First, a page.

PHP Benchmarks: Evaluate the speed of PHP running different tasks

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2020-11-30 (1 month ago) RSS 2.0 feedNot yet rated by the usersTotal: 49 This week: 28All time: 9,933 This week: 7Up
Version License PHP version Categories
php-benchmarks 1.0.0GNU Lesser Genera...5PHP 5, Performance and optimization
Description Author

This package can evaluate the speed of PHP running different tasks.

It provides several classes that are called by different scripts that evaluate the speed of execution of the current PHP version running different types of tasks using different approaches.

Current it provides benchmark scripts to test:

- Passing arrays to functions using references or not
- Convert data types into strings using serialize or json_encode
- Define application values define, constants or environment variables
- Traversing array values using array_map or foreach
- Checking if a variable is set using isset or @
- Call functions with parameters with type hinting or without type hinting
- Get the return value of a function calling the function directly or using the eval function
- Count the number of entries in an array using the count function and is_array_function

Innovation Award
PHP Programming Innovation award nominee
December 2020
Nominee
Vote
In PHP, there several ways to achieve the same functionality using different types functions.

This package implements a solution to test the speed of execution of different types of functions that can be used for the same purpose.

This way, you can decide which set functions you should use to make your PHP applications faster.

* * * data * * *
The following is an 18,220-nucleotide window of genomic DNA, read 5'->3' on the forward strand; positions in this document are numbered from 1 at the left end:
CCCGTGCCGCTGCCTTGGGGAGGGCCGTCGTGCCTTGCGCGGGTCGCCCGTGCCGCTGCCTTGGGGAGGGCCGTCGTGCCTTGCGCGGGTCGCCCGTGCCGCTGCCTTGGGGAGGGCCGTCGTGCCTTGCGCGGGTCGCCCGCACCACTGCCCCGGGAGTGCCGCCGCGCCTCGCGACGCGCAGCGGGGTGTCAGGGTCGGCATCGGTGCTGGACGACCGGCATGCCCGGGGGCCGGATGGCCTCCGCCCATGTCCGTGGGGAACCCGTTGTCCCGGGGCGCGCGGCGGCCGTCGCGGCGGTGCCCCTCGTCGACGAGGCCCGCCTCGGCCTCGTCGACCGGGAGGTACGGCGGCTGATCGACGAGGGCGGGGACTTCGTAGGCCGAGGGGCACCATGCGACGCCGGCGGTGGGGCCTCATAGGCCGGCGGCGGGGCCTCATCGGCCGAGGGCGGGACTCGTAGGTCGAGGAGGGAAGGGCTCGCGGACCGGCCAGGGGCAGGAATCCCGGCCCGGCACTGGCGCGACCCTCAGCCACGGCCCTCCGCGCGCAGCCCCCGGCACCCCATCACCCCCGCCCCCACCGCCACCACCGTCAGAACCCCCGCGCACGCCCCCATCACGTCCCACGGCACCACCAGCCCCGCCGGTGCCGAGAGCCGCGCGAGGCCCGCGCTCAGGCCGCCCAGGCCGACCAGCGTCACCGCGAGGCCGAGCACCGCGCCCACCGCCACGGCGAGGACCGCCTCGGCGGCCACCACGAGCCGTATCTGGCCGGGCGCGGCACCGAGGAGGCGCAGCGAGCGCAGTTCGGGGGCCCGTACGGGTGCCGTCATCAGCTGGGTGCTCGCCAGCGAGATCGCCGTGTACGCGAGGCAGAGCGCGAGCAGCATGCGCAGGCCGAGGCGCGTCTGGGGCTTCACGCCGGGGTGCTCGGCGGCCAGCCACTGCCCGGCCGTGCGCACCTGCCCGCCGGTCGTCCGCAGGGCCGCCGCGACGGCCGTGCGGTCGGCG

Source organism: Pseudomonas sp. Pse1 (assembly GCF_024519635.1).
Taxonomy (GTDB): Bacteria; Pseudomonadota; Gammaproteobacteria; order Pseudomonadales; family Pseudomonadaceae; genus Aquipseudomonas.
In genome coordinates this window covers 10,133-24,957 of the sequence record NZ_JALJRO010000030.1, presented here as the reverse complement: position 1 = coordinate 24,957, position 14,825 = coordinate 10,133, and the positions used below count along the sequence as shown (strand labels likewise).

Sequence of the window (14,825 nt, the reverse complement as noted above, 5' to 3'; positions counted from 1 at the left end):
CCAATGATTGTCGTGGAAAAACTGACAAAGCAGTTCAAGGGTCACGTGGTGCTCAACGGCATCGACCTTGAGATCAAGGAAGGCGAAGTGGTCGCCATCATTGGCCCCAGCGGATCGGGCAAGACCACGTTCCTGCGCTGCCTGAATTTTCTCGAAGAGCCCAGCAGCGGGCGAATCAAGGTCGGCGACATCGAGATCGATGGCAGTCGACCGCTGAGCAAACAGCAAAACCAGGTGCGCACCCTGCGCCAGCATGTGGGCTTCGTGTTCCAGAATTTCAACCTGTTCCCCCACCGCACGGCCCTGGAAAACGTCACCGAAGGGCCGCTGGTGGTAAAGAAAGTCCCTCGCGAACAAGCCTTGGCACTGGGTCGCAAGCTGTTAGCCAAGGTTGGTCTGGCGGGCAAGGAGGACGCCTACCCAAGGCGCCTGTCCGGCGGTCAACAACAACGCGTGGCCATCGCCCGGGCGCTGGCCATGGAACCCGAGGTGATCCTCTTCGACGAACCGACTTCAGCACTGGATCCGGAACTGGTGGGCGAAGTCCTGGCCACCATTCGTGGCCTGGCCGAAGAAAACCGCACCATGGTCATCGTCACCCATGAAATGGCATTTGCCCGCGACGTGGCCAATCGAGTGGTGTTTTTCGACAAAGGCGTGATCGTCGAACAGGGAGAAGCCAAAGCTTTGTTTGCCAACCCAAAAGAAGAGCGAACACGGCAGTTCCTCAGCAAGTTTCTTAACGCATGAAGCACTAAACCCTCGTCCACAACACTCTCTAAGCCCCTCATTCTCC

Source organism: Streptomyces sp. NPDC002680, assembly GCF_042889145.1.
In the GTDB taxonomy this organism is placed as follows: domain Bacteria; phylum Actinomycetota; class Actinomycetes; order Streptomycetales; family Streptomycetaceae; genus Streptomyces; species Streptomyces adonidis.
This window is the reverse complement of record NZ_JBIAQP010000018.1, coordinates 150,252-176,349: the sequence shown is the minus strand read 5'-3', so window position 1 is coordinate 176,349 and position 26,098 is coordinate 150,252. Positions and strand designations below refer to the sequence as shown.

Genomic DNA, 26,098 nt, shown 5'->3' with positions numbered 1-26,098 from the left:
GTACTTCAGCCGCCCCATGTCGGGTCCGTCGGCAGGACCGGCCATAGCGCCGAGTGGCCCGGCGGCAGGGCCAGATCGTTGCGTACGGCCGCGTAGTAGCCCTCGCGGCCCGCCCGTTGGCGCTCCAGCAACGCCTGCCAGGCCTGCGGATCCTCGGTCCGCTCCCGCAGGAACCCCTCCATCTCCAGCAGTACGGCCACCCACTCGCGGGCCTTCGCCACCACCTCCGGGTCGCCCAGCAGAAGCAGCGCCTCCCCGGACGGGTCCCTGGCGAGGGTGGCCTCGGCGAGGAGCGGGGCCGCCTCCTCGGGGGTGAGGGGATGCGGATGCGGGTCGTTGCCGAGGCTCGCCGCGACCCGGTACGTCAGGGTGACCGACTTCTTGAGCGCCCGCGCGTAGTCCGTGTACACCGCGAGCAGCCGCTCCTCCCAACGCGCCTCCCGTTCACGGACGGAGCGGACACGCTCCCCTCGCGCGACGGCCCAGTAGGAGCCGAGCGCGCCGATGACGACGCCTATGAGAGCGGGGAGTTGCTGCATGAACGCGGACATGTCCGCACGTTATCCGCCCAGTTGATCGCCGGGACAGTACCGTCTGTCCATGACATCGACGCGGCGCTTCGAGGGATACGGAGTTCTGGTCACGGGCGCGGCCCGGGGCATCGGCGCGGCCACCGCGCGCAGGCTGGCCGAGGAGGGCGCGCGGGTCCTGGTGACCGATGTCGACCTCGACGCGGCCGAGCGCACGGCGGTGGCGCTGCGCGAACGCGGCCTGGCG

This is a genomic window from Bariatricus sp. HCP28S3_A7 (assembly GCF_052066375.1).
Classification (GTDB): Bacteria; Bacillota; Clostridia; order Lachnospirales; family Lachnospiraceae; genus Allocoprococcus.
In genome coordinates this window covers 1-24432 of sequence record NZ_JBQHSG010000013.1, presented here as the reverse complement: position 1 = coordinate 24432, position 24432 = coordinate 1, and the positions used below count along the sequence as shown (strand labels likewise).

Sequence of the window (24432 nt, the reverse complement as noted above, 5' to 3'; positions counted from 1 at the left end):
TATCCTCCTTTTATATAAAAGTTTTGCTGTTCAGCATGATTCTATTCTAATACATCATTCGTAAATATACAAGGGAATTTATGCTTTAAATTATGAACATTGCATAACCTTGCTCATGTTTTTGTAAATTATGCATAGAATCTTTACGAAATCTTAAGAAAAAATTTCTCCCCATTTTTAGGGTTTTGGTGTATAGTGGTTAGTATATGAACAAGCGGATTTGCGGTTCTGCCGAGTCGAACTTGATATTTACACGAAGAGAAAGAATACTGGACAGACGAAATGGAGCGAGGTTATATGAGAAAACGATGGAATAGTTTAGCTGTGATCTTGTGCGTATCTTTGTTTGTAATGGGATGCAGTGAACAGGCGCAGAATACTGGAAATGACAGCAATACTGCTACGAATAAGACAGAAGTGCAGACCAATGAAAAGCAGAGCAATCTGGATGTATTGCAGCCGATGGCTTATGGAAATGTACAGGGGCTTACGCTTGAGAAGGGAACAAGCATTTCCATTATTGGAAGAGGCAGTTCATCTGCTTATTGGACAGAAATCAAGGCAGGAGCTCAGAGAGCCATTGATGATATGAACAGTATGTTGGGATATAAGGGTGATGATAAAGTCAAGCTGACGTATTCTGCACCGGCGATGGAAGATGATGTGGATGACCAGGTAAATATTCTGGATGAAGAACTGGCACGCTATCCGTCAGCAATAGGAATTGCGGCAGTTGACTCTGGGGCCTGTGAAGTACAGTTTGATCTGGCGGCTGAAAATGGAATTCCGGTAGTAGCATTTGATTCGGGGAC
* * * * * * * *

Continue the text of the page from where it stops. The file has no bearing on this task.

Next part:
Manuel Lemos
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  Performance   Level  
Name: Jorge Castro <contact>
Classes: 21 packages by
Country: Chile Chile
Age: 44
All time rank: 15734 in Chile Chile
Week rank: 7 Up1 in Chile Chile Up
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Winner: 1x

Details

PHP benchmarks

It is a collection of PHP benchmarks. Those benchmarks are aimed to be executed in most machines without any special installation or configuration. It only requires a single library (to draw the table) and nothing else much. It doesn't require composer or any other extra component. Just download (or copy and paste) and run.

It is tested under PHP 7.4 + 64bits + Windows 64 bits but you could download it and test it by yourself (it is the idea).

Benchmark 1, Reference vs No Reference

Is it fast to use a reference argument or return a value?

reference_vs_no_reference.php

function reference(&$array) {
    $array['a1']=2;
    $array['a2']='bbbb';
    $array['a4']=55555;
}
function noReference($array) {
    $array['a1']=2;
    $array['a2']='bbbb';
    $array['a4']=55555;
    return $array;
}

Result (smaller is better)

| Reference | No Reference | Speed of Reference % | | :--------------- | :--------------- | :------------------- | | 0.06107497215271 | 0.10248017311096 | 40.403133309913 |

Bechmark 2 Hash speed

We test the benchmark of the generation of hash.

benchmark_hash.php

HEX means that the result is resulted in HEXADECIMAL.

RAW means the result is binary. Sometimes HEX=RAW.

Result (short time is better)